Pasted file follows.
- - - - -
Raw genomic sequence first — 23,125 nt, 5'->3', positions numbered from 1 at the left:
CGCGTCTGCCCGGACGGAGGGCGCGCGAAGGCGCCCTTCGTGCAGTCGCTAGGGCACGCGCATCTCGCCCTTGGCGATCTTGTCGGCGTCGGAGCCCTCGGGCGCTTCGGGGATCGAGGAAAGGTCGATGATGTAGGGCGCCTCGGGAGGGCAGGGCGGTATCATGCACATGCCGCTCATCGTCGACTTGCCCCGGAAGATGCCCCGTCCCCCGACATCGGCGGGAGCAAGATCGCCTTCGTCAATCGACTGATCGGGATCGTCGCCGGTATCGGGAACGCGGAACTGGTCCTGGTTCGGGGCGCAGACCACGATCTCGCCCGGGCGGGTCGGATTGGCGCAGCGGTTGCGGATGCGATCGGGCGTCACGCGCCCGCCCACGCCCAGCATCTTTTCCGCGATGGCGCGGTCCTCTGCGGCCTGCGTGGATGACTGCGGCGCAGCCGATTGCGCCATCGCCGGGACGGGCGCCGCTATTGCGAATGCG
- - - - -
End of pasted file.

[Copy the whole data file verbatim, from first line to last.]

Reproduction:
Raw genomic sequence first — 23,125 nt, 5'->3', positions numbered from 1 at the left:
CGCGTCTGCCCGGACGGAGGGCGCGCGAAGGCGCCCTTCGTGCAGTCGCTAGGGCACGCGCATCTCGCCCTTGGCGATCTTGTCGGCGTCGGAGCCCTCGGGCGCTTCGGGGATCGAGGAAAGGTCGATGATGTAGGGCGCCTCGGGAGGGCAGGGCGGTATCATGCACATGCCGCTCATCGTCGACTTGCCCCGGAAGATGCCCCGTCCCCCGACATCGGCGGGAGCAAGATCGCCTTCGTCAATCGACTGATCGGGATCGTCGCCGGTATCGGGAACGCGGAACTGGTCCTGGTTCGGGGCGCAGACCACGATCTCGCCCGGGCGGGTCGGATTGGCGCAGCGGTTGCGGATGCGATCGGGCGTCACGCGCCCGCCCACGCCCAGCATCTTTTCCGCGATGGCGCGGTCCTCTGCGGCCTGCGTGGATGACTGCGGCGCAGCCGATTGCGCCATCGCCGGGACGGGCGCCGCTATTGCGAATGCG